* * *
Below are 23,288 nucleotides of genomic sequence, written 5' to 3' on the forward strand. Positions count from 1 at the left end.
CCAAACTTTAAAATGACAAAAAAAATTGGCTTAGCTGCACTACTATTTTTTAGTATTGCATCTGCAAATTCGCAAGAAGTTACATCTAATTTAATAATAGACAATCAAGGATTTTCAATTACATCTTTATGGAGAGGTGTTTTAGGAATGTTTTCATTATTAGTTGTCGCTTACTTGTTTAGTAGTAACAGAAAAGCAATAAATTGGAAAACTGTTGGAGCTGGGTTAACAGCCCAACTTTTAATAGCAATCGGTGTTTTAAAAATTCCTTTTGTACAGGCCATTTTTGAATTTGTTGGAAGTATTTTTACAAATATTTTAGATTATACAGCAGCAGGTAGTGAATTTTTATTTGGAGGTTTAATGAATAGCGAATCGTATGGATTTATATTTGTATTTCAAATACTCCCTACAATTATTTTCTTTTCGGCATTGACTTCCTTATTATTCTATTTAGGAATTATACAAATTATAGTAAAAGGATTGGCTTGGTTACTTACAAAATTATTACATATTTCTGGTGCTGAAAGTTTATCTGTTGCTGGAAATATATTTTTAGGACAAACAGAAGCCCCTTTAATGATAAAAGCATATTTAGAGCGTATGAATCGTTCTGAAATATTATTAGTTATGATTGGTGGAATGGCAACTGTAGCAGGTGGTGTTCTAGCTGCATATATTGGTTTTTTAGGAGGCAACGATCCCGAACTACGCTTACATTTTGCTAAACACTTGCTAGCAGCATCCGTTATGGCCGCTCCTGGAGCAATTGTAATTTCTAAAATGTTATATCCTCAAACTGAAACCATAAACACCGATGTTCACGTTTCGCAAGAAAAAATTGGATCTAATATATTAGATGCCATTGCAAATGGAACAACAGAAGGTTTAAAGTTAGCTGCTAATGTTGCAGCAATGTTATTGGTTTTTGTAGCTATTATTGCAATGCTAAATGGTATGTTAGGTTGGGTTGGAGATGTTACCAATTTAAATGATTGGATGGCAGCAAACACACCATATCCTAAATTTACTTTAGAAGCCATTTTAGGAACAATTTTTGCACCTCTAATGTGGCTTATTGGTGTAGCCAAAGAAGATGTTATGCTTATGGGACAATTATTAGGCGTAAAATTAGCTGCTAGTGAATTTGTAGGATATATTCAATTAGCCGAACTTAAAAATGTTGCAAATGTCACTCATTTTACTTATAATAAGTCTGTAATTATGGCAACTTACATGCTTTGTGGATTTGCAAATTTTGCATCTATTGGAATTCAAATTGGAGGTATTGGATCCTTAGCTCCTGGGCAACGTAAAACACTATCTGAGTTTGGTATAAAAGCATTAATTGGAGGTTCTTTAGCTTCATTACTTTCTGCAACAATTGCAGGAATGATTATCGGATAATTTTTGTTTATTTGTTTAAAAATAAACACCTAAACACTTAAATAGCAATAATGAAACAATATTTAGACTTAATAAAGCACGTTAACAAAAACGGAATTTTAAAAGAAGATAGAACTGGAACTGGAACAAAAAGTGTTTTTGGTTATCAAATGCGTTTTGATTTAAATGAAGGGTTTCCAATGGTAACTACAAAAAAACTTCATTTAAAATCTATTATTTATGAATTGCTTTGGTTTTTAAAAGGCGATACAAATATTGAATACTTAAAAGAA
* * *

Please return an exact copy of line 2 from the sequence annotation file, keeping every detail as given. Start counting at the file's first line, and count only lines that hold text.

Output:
CCAAACTTTAAAATGACAAAAAAAATTGGCTTAGCTGCACTACTATTTTTTAGTATTGCATCTGCAAATTCGCAAGAAGTTACATCTAATTTAATAATAGACAATCAAGGATTTTCAATTACATCTTTATGGAGAGGTGTTTTAGGAATGTTTTCATTATTAGTTGTCGCTTACTTGTTTAGTAGTAACAGAAAAGCAATAAATTGGAAAACTGTTGGAGCTGGGTTAACAGCCCAACTTTTAATAGCAATCGGTGTTTTAAAAATTCCTTTTGTACAGGCCATTTTTGAATTTGTTGGAAGTATTTTTACAAATATTTTAGATTATACAGCAGCAGGTAGTGAATTTTTATTTGGAGGTTTAATGAATAGCGAATCGTATGGATTTATATTTGTATTTCAAATACTCCCTACAATTATTTTCTTTTCGGCATTGACTTCCTTATTATTCTATTTAGGAATTATACAAATTATAGTAAAAGGATTGGCTTGGTTACTTACAAAATTATTACATATTTCTGGTGCTGAAAGTTTATCTGTTGCTGGAAATATATTTTTAGGACAAACAGAAGCCCCTTTAATGATAAAAGCATATTTAGAGCGTATGAATCGTTCTGAAATATTATTAGTTATGATTGGTGGAATGGCAACTGTAGCAGGTGGTGTTCTAGCTGCATATATTGGTTTTTTAGGAGGCAACGATCCCGAACTACGCTTACATTTTGCTAAACACTTGCTAGCAGCATCCGTTATGGCCGCTCCTGGAGCAATTGTAATTTCTAAAATGTTATATCCTCAAACTGAAACCATAAACACCGATGTTCACGTTTCGCAAGAAAAAATTGGATCTAATATATTAGATGCCATTGCAAATGGAACAACAGAAGGTTTAAAGTTAGCTGCTAATGTTGCAGCAATGTTATTGGTTTTTGTAGCTATTATTGCAATGCTAAATGGTATGTTAGGTTGGGTTGGAGATGTTACCAATTTAAATGATTGGATGGCAGCAAACACACCATATCCTAAATTTACTTTAGAAGCCATTTTAGGAACAATTTTTGCACCTCTAATGTGGCTTATTGGTGTAGCCAAAGAAGATGTTATGCTTATGGGACAATTATTAGGCGTAAAATTAGCTGCTAGTGAATTTGTAGGATATATTCAATTAGCCGAACTTAAAAATGTTGCAAATGTCACTCATTTTACTTATAATAAGTCTGTAATTATGGCAACTTACATGCTTTGTGGATTTGCAAATTTTGCATCTATTGGAATTCAAATTGGAGGTATTGGATCCTTAGCTCCTGGGCAACGTAAAACACTATCTGAGTTTGGTATAAAAGCATTAATTGGAGGTTCTTTAGCTTCATTACTTTCTGCAACAATTGCAGGAATGATTATCGGATAATTTTTGTTTATTTGTTTAAAAATAAACACCTAAACACTTAAATAGCAATAATGAAACAATATTTAGACTTAATAAAGCACGTTAACAAAAACGGAATTTTAAAAGAAGATAGAACTGGAACTGGAACAAAAAGTGTTTTTGGTTATCAAATGCGTTTTGATTTAAATGAAGGGTTTCCAATGGTAACTACAAAAAAACTTCATTTAAAATCTATTATTTATGAATTGCTTTGGTTTTTAAAAGGCGATACAAATATTGAATACTTAAAAGAA